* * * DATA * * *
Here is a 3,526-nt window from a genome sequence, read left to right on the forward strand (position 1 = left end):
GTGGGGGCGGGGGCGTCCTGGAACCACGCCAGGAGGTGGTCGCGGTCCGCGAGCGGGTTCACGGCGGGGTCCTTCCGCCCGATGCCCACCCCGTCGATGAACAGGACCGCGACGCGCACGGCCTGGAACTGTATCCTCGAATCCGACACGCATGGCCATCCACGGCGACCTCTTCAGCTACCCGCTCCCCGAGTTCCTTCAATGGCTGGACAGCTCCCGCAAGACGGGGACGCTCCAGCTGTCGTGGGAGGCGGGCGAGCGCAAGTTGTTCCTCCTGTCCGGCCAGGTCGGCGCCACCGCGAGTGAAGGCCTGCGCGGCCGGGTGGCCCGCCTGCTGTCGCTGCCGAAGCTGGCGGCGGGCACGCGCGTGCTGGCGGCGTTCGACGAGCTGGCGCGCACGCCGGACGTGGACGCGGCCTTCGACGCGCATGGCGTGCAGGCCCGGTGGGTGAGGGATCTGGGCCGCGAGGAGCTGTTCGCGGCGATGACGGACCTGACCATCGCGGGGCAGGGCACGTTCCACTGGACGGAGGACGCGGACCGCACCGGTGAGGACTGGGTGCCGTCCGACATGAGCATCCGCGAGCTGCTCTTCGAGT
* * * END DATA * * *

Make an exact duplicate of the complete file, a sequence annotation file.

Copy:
Here is a 3,526-nt window from a genome sequence, read left to right on the forward strand (position 1 = left end):
GTGGGGGCGGGGGCGTCCTGGAACCACGCCAGGAGGTGGTCGCGGTCCGCGAGCGGGTTCACGGCGGGGTCCTTCCGCCCGATGCCCACCCCGTCGATGAACAGGACCGCGACGCGCACGGCCTGGAACTGTATCCTCGAATCCGACACGCATGGCCATCCACGGCGACCTCTTCAGCTACCCGCTCCCCGAGTTCCTTCAATGGCTGGACAGCTCCCGCAAGACGGGGACGCTCCAGCTGTCGTGGGAGGCGGGCGAGCGCAAGTTGTTCCTCCTGTCCGGCCAGGTCGGCGCCACCGCGAGTGAAGGCCTGCGCGGCCGGGTGGCCCGCCTGCTGTCGCTGCCGAAGCTGGCGGCGGGCACGCGCGTGCTGGCGGCGTTCGACGAGCTGGCGCGCACGCCGGACGTGGACGCGGCCTTCGACGCGCATGGCGTGCAGGCCCGGTGGGTGAGGGATCTGGGCCGCGAGGAGCTGTTCGCGGCGATGACGGACCTGACCATCGCGGGGCAGGGCACGTTCCACTGGACGGAGGACGCGGACCGCACCGGTGAGGACTGGGTGCCGTCCGACATGAGCATCCGCGAGCTGCTCTTCGAGT